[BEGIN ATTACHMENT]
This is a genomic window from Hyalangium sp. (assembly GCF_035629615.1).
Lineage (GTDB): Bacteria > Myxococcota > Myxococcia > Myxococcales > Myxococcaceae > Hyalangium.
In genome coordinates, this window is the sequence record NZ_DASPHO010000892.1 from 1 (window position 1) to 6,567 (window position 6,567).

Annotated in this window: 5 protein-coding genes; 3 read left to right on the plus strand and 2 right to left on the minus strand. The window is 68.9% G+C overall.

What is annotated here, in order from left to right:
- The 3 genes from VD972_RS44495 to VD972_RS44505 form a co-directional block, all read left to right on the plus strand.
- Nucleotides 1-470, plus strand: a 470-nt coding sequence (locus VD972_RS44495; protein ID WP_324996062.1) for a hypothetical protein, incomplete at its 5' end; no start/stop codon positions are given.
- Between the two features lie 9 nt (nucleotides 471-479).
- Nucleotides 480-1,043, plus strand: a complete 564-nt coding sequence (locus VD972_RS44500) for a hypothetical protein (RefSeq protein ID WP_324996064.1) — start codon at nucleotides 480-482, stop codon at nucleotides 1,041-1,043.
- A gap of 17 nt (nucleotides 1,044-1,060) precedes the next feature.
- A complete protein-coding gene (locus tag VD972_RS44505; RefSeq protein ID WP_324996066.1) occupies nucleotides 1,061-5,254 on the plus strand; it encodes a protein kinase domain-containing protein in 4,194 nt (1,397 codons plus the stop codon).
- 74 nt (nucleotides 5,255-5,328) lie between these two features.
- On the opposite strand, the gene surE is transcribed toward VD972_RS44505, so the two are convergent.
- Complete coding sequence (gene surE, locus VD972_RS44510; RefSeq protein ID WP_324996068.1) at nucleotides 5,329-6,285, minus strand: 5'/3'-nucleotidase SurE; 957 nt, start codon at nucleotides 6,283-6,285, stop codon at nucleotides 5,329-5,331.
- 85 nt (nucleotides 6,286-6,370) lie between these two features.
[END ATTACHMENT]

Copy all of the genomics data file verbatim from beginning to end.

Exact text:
This is a genomic window from Hyalangium sp. (assembly GCF_035629615.1).
Lineage (GTDB): Bacteria > Myxococcota > Myxococcia > Myxococcales > Myxococcaceae > Hyalangium.
In genome coordinates, this window is the sequence record NZ_DASPHO010000892.1 from 1 (window position 1) to 6,567 (window position 6,567).

Annotated in this window: 5 protein-coding genes; 3 read left to right on the plus strand and 2 right to left on the minus strand. The window is 68.9% G+C overall.

What is annotated here, in order from left to right:
- The 3 genes from VD972_RS44495 to VD972_RS44505 form a co-directional block, all read left to right on the plus strand.
- Nucleotides 1-470, plus strand: a 470-nt coding sequence (locus VD972_RS44495; protein ID WP_324996062.1) for a hypothetical protein, incomplete at its 5' end; no start/stop codon positions are given.
- Between the two features lie 9 nt (nucleotides 471-479).
- Nucleotides 480-1,043, plus strand: a complete 564-nt coding sequence (locus VD972_RS44500) for a hypothetical protein (RefSeq protein ID WP_324996064.1) — start codon at nucleotides 480-482, stop codon at nucleotides 1,041-1,043.
- A gap of 17 nt (nucleotides 1,044-1,060) precedes the next feature.
- A complete protein-coding gene (locus tag VD972_RS44505; RefSeq protein ID WP_324996066.1) occupies nucleotides 1,061-5,254 on the plus strand; it encodes a protein kinase domain-containing protein in 4,194 nt (1,397 codons plus the stop codon).
- 74 nt (nucleotides 5,255-5,328) lie between these two features.
- On the opposite strand, the gene surE is transcribed toward VD972_RS44505, so the two are convergent.
- Complete coding sequence (gene surE, locus VD972_RS44510; RefSeq protein ID WP_324996068.1) at nucleotides 5,329-6,285, minus strand: 5'/3'-nucleotidase SurE; 957 nt, start codon at nucleotides 6,283-6,285, stop codon at nucleotides 5,329-5,331.
- 85 nt (nucleotides 6,286-6,370) lie between these two features.